Feed Strategy - January 2018 - 28
28 ❙ FeedStrategy
Single-screw extruders, like the one pictured, are suitable for feed extrusion capacities up to 30 metric tons
per hour. Wenger Corporation
The extruder shaft grabs the material and pushes it forward
into a sealed barrel where it is subjected to high heat and
pressure. The friction between the extruder and the material
and the direct steam injection provide the heat while the
shaft profile generates increasing pressure on the material
as it travels through the fixed barrel to the discharge.
"The machine is essentially a continuous pressure
cooker with the high-pressure environment accelerating
heat transfer rates to provide a short residence time and
high temperature cook," Stibora says. Temperatures of
240 to 330 F and pressures of 500 to 2,000 psi are common for extruders.
At the discharge, the material is forced through a fixed
or adjustable orifice tailored to the specific application for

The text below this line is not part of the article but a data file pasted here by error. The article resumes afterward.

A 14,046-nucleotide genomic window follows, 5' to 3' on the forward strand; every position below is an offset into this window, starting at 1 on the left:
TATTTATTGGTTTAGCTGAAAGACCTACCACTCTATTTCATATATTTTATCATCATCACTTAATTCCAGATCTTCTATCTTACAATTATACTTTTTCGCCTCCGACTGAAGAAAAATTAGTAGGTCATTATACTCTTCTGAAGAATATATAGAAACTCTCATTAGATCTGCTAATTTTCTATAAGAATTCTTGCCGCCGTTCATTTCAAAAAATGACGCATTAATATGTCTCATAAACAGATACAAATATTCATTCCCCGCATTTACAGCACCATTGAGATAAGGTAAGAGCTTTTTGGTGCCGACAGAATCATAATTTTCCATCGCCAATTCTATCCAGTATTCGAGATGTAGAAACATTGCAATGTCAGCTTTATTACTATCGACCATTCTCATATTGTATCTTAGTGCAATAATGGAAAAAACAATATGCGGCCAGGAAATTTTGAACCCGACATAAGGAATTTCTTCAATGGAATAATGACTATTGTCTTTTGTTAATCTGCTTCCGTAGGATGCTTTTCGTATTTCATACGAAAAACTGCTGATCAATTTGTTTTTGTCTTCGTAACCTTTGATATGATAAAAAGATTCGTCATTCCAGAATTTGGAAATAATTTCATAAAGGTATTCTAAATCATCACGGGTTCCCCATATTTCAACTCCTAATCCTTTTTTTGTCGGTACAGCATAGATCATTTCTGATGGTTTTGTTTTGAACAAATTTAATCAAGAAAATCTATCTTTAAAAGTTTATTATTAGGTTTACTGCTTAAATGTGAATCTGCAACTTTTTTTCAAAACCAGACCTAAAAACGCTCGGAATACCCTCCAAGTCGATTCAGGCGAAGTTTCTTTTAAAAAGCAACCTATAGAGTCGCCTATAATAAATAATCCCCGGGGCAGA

product formation and pressure control.
This process can be calibrated for a specific use by
altering the screw, or by adding parallels and barrels that
change the pressure, said Daniel Stoffner, Buhler group
product manager for animal nutrition.
The die can also be adjusted to produce the desired
size and shape of the feed. Extruders may use a predeter-
mined size for the die opening or include several plates
with different size openings. The size and shape of the die
affects the uniformity and expansion of the feed as well as
helps to add pressure inside the extruder by slowing down
the product flow.
This heat and pressure technique used in expanders and
extruders helps feed mills accomplish a variety of goals:
■ De-activate anti-nutritional factors: Some materials
like soybeans contain anti-nutritional factors (e.g.,
trypsin inhibitors, lectins, urease) that prevent them
from being consumed raw. Extrusion breaks down
these anti-nutritional factors to a level that is safe for
■ Improve digestibility: Research shows a significant
increase in livestock digestibility with wet and dry extrusion. This allows feed mills to use lower-quality raw
materials to produce a high-quality feed.
■ Allow for higher fat inclusion rates: Up to 7 percent of
fat can be added to rations produced through extruders
without affecting pellet quality. The higher fat percentage increases the feed energy.
www.WATTAgNet.com ❙ January 2018